Commercial Fishing Grounds and Their Relative Importance Off the Central Coast of California
Authors: Astrid Scholz, Ecotrust; Charles Steinback, Ecotrust; Mike Mertens, Ecotrust
April 20, 2006
Ecotrust was retained by Marine Life Protection Act Initiative (MLPAI) in May of 2005 to collect, compile and analyze fishery data in support of the Central Coast Project (see Appendix 1, scope of work).
During the summer of 2005, our research team developed and deployed a local knowledge interview instrument, using an interactive, custom computer interface, to collect geo-referenced information about the extent and relative importance of central coast commercial fisheries. In the fall and winter of 2005/06, we compiled these data in a geographic information system (GIS) that we delivered to the MLPAI for integration into a central geodatabase housed at the University of California at Santa Barbara. We analyzed the fishery data and additional data provided to us by the California Department of Fish and Game to estimate first-order maximum potential impacts of proposed marine protected area networks developed in the MLPA process.
This report completes our deliverables, complementing the data and analytical deliverables already forwarded to the MLPAI under the terms of our contract. It details the approach and methods used for collecting, compiling and analyzing commercial fisheries data in the central coast. We further discuss the results and deliverables from this project. It is important to note, however, that the analysis conducted under the scope of this contract is not the sum total of everything that could be done with the database and the information contained therein. Indeed, the analysis conducted to date is suggestive of many more questions and research directions than could be pursued in the timeframe. We hope that this project not only makes a useful contribution to the MLPA process, but also opens the door to further inquiry drawing on the expert knowledge of fishermen and other mariners.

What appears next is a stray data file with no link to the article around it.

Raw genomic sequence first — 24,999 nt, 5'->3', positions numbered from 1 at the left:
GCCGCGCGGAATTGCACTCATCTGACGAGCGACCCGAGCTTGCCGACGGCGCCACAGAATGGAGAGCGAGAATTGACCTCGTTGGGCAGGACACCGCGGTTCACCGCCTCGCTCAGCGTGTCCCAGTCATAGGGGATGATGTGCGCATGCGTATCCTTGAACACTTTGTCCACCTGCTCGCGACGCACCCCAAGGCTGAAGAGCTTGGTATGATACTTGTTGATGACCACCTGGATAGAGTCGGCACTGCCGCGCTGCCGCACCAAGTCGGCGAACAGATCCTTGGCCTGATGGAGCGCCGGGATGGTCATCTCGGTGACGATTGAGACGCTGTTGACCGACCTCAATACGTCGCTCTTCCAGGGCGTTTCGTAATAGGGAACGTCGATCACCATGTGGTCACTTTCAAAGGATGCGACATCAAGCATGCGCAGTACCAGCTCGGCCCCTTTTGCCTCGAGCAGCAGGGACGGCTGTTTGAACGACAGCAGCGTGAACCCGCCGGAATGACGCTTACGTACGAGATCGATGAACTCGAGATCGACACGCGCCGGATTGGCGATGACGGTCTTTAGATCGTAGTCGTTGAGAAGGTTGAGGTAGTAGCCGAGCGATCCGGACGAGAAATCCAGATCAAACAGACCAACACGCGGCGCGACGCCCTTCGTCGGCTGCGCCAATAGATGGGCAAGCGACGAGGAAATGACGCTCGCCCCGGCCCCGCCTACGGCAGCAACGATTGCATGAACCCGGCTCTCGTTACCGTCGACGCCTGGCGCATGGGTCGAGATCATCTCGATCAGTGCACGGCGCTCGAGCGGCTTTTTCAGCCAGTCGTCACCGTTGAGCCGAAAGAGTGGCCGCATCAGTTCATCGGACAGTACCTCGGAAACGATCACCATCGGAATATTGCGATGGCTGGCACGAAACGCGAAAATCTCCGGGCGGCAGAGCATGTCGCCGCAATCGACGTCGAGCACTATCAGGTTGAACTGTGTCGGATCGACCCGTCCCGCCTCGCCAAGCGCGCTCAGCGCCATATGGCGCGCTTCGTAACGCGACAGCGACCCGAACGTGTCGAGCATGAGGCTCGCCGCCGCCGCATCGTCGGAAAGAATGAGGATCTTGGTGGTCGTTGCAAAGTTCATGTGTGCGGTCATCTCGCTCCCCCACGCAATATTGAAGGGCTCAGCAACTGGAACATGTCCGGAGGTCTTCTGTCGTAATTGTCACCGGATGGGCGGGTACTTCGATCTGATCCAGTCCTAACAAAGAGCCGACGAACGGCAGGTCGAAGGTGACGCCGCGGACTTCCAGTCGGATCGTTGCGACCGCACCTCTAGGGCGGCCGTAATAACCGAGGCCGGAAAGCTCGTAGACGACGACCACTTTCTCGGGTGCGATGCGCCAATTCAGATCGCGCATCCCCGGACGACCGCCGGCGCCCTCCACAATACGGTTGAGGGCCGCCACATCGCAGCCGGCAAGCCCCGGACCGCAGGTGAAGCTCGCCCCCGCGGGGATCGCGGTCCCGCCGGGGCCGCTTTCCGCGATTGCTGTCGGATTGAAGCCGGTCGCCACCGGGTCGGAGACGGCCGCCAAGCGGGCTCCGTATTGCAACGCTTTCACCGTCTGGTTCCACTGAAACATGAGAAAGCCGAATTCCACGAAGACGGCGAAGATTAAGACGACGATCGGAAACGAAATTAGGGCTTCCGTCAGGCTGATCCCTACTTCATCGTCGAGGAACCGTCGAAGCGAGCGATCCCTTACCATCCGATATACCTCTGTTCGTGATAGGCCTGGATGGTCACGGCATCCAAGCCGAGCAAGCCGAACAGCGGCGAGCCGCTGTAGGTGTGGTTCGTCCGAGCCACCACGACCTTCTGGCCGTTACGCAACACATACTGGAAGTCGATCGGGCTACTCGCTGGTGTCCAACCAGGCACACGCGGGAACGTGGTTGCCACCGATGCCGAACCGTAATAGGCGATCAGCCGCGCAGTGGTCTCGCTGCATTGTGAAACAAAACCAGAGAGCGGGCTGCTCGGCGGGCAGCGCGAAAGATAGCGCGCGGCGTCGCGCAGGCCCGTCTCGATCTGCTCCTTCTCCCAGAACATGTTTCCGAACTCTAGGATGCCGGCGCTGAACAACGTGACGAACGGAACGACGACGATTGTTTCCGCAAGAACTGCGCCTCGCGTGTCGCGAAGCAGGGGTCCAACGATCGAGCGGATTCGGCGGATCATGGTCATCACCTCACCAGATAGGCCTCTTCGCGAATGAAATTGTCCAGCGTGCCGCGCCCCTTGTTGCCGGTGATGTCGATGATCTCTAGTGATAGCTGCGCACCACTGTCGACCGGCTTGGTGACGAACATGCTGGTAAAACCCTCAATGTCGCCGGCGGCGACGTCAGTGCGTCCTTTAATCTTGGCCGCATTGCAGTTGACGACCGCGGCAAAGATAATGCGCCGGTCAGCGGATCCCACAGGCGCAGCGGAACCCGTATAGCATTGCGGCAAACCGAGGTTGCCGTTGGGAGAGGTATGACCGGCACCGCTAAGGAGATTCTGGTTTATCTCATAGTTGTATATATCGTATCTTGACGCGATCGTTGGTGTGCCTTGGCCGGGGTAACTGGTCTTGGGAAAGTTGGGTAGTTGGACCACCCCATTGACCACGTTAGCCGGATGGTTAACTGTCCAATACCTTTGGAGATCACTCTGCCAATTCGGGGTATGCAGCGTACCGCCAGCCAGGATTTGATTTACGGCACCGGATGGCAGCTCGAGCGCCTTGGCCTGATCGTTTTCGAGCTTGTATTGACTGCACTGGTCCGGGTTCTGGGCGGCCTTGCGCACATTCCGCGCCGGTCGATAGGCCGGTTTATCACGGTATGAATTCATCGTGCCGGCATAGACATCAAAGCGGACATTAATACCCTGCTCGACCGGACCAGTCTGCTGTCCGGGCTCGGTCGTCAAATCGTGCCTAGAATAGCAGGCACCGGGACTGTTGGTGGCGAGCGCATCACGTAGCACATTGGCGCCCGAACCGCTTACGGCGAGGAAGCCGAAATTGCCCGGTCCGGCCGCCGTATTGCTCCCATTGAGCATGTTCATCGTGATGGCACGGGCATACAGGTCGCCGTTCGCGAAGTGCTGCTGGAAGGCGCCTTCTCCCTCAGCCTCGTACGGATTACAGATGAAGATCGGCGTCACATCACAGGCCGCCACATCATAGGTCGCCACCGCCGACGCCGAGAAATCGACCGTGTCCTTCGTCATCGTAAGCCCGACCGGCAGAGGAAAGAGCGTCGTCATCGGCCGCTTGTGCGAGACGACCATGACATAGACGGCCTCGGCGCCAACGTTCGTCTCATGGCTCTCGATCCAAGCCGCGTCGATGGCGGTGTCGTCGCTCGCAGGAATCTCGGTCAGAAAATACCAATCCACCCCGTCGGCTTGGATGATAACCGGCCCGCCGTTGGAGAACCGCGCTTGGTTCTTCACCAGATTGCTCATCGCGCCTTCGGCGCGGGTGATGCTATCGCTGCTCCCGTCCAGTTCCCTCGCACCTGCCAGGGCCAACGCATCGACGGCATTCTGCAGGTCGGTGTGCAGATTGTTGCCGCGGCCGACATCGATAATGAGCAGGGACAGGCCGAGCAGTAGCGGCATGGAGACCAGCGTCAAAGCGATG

Conducting qualitative research in coastal communities is as challenging as it is rewarding. Asking sensitive questions about people's livelihoods, and doing so at the height of the summer fishing season and during a frequently contentious policy process should have been daunting. That it wasn't speaks to the commitment and generosity of the fishing community. We have learned a tremendous amount from the participants in this study, and the countless other community members, stakeholders, and observers of the MLPA process.
We are deeply thankful to the 109 fishermen who participated in the interviews—making time in their busy schedules, overcoming sometimes considerable reservations, and sharing their knowledge and experience with us. We thank all the members of the Central Coast Regional Stakeholder Group and the MLPAI staff, and are especially grateful to Jeremiah and Trudi O'Brien and Kirk Sturm for facilitating several project meetings in Morro Bay, Rick Algert, Jay Elder, and Tom Ghio for memorable boat trips, Steve Scheiblauer for the use of his office for project meetings in Monterey, and Paul Reilly for countless close readings of our data and results.
We believe that this project makes a significant, new contribution to the knowledge base on the coast—not just for marine protected area planning, but for enhancing the public's and decision-makers' understanding of the importance of the coastal ocean to coastal communities and economies.
Download PDF version (780kb)